This Day In History: May 10

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The humiliating defeat of Louis Napoleon’s Second Empire of France is made complete on May 10, 1871, when the Treaty of Frankfurt is signed, ending the Franco-Prussian War and marking the decisive entry of a newly unified German state on the stage of European power politics, so long dominated by the great empires of England and France.

At the root of the Franco-Prussian conflict was the desire of the ambitious statesman Prince Otto von Bismarck to unify the collection of German states under the control of the most powerful of them, his own Prussia. The event that immediately precipitated the war was the Bismarck-engineered bid by Prince Leopold, of the Prussian Hohenzollern royal family, for the throne of Spain, left empty after a revolution in 1868. Horrified by the idea of a Prussian-Spanish alliance, the French government of Louis Napoleon (or Napoleon III) blocked this idea and, determined to humiliate Prussia into subordination, insisted that the Prussian king, Wilhelm I, personally apologize to the French sovereign and promise that there be no further such attempts by the Hohenzollerns. Wilhelm refused, and subsequently authorized Bismarck to publish the French demands and his own rejection of them; the prince did so knowing such a move would precipitate a war, which he himself greatly desired in order to free Prussia completely from French influence.

Eager to regain prestige after numerous defeats abroad and reassert its military dominance on the European continent, France declared war on July 19, 1870. Unfortunately for the French, the states of southern Germany honored their treaties with mighty Prussia and immediately backed Wilhelm’s armies. Thus the Germans were able to marshal some 400,000 men, double the number of French troops, at the outset of the war. Under the supreme command of Wilhelm and guided by Count Helmuth von Moltke—known as Moltke The Elder, to distinguish him from his nephew, who would command German forces during World War I—three German armies cut a broad swath through France, gaining the upper hand almost from the beginning of the fighting.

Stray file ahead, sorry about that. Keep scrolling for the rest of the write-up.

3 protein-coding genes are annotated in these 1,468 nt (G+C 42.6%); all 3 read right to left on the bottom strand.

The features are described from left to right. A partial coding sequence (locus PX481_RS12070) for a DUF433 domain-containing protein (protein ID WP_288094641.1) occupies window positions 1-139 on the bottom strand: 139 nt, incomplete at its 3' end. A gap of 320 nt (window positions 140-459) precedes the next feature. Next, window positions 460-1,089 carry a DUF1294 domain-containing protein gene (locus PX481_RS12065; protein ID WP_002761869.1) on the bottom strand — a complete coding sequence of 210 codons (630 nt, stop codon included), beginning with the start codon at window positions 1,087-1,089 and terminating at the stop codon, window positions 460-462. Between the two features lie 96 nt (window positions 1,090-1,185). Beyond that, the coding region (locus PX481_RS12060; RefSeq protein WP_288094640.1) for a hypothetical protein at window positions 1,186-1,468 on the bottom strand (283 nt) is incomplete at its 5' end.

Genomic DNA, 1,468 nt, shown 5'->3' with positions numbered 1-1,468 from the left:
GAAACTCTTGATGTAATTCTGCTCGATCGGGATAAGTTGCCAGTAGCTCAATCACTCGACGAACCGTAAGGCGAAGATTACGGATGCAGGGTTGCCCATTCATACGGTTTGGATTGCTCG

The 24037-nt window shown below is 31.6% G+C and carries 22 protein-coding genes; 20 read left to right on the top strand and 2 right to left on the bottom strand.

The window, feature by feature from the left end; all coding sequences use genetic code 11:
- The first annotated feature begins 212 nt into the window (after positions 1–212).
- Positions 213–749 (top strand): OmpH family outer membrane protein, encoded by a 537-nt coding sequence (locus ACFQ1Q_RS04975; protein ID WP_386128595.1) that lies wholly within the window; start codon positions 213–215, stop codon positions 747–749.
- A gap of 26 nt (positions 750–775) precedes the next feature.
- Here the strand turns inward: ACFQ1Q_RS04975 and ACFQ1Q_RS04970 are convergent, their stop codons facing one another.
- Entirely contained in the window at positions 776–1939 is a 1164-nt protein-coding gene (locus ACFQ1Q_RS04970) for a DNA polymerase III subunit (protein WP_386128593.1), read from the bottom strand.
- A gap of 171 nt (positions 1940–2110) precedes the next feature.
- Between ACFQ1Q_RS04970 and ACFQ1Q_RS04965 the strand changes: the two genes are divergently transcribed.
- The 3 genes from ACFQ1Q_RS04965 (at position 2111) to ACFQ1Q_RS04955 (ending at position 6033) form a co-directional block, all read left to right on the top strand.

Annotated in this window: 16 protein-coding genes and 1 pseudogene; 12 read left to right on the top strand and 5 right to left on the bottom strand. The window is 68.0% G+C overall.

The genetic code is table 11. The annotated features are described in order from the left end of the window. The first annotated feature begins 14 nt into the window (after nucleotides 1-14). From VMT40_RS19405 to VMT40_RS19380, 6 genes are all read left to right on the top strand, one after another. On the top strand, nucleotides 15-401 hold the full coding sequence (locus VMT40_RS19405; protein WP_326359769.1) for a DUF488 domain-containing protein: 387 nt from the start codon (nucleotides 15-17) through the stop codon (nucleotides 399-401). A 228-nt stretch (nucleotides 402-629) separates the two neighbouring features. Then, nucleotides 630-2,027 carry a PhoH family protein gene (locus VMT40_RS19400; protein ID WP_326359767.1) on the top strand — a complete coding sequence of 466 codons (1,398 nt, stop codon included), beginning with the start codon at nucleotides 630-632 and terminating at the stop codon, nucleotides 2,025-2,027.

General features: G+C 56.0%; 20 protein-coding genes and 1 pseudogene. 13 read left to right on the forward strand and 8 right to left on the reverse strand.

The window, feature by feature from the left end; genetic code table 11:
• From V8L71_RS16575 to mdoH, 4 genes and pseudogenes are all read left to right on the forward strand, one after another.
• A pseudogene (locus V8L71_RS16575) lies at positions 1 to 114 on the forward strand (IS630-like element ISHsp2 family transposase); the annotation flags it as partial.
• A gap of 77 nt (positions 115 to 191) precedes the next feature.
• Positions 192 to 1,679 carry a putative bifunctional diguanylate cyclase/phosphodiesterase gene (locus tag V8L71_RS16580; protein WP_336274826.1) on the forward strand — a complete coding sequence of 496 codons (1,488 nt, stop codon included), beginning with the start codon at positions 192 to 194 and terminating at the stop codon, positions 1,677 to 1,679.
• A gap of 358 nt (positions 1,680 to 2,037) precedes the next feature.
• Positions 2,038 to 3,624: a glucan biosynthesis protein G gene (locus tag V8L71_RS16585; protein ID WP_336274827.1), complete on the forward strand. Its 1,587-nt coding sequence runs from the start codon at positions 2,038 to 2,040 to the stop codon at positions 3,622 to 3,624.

The crucial battle of the war, fought around the town of Sedan in northern France, resulted in a crushing German victory, in which Napoleon III himself was captured. Upon learning of the emperor’s capture, Paris exploded into rebellion; the legislative assembly was dissolved, and France was declared a republic. Meanwhile, the Germans were closing in: by the end of September, they had captured Strasbourg and completely surrounded France’s capital city, which they subjected to merciless siege and bombardment for the next several months. On January 19, 1871, the French government was forced to open negotiations for surrender. A day earlier, in an added humiliation for France, the Bismarckian dream of unification was fulfilled, as Wilhelm I of Prussia was crowned emperor, or kaiser, of the new German state, in a ceremony that took place in the sumptuous Hall of Mirrors, at Paris’s Versailles palace.

By the terms of the final treaty, signed on May 10, 1871, at Frankfurt am Main, Germany annexed the French provinces of Alsace (excluding Belfort) and Lorraine; the French were also ordered to pay an indemnity of five billion francs. German troops occupied France until September 1873, when the amount had been paid in full. The Franco-Prussian War and the nearly three years of German occupation that followed marked the beginning of a growing enmity between anxious France, its influence and power in decline, and striving Germany, a technologically and industrially superior nation that by the first decade of the 20th century had built the most powerful land army on the European continent. In the summer of 1914, this rivalry would explode into full-scale global warfare, pitting France and the Allies against Germany and the Central Powers in the most devastating conflict the world had yet seen.

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